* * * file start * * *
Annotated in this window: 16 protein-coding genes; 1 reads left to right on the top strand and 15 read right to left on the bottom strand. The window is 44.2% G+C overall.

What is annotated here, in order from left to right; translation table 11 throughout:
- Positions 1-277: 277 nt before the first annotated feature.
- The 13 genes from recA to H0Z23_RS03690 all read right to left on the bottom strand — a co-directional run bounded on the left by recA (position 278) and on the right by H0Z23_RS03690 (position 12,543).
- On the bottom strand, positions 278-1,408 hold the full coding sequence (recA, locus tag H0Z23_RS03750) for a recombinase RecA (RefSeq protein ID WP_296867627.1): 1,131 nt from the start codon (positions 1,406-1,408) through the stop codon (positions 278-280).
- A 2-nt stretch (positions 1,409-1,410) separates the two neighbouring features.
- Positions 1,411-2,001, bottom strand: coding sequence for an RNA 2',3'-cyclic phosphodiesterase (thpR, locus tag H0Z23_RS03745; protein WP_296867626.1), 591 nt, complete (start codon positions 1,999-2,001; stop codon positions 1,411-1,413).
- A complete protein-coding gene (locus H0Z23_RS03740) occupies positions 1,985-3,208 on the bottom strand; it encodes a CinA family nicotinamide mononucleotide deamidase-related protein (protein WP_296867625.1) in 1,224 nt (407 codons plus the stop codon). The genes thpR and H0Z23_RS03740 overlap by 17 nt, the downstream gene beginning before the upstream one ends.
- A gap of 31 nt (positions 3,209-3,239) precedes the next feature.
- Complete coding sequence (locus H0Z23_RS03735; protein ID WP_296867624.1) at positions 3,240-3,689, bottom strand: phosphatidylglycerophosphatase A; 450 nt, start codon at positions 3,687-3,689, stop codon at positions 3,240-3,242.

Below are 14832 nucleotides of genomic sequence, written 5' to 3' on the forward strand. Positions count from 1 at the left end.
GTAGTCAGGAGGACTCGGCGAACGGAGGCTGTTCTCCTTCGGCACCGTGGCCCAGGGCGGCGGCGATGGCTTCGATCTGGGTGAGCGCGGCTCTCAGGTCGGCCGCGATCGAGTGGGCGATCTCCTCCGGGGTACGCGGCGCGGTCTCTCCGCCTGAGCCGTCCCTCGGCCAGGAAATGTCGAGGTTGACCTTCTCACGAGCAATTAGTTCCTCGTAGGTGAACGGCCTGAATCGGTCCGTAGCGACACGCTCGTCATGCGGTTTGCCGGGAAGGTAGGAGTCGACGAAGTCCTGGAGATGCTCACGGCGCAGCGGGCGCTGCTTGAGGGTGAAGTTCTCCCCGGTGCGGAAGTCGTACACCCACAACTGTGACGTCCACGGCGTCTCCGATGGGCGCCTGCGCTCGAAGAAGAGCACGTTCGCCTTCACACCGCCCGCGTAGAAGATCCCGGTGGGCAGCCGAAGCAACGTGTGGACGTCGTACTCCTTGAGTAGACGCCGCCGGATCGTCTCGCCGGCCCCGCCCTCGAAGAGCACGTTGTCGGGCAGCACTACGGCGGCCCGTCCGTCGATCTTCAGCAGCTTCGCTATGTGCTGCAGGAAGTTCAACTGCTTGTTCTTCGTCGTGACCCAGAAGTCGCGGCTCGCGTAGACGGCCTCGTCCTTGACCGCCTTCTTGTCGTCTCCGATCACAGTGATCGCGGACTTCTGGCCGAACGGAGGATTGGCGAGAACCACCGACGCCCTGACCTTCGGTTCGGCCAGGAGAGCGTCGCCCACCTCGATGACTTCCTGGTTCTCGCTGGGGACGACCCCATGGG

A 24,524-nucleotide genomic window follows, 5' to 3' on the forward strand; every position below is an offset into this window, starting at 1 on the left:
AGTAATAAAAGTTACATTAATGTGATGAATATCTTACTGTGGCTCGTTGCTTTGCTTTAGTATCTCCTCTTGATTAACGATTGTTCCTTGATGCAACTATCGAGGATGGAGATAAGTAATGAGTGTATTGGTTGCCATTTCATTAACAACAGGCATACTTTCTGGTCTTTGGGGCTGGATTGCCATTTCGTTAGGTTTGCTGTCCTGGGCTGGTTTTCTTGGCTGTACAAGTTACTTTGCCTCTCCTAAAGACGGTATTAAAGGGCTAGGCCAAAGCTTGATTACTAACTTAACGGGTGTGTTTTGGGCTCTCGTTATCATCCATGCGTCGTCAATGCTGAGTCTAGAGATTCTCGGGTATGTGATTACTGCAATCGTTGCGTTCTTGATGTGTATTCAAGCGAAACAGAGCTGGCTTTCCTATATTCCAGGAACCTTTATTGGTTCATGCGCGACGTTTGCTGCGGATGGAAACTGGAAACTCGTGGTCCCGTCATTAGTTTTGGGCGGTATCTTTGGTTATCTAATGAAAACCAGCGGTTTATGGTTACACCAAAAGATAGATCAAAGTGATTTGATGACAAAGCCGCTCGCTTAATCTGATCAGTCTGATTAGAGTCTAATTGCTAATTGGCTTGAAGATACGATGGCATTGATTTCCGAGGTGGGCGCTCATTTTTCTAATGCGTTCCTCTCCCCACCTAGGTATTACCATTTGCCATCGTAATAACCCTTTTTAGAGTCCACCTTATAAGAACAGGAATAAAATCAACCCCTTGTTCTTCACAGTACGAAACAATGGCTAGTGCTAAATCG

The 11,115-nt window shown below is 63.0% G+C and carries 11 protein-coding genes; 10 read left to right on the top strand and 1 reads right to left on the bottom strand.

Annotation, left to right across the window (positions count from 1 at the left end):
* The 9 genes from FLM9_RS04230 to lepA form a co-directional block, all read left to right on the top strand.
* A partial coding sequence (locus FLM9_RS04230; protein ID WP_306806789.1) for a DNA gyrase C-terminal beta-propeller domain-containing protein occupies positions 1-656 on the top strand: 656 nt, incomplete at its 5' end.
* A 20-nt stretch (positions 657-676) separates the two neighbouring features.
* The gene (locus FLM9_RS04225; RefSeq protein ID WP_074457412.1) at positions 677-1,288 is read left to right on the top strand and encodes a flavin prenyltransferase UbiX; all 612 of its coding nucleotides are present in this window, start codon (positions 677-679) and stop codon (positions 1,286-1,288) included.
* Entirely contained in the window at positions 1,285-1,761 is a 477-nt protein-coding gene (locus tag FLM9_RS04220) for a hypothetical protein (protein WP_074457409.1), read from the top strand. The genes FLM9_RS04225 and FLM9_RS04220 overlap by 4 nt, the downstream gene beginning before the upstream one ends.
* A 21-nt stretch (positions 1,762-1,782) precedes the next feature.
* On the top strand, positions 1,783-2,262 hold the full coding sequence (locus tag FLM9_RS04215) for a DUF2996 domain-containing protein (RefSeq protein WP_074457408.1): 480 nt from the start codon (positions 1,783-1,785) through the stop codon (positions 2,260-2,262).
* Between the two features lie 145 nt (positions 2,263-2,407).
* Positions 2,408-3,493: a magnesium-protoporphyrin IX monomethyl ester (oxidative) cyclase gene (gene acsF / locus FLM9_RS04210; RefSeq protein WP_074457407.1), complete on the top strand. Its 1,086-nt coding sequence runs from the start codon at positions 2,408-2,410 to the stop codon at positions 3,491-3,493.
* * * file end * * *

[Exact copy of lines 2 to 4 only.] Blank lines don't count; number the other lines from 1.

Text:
What is annotated here, in order from left to right; translation table 11 throughout:
- Positions 1-277: 277 nt before the first annotated feature.
- The 13 genes from recA to H0Z23_RS03690 all read right to left on the bottom strand — a co-directional run bounded on the left by recA (position 278) and on the right by H0Z23_RS03690 (position 12,543).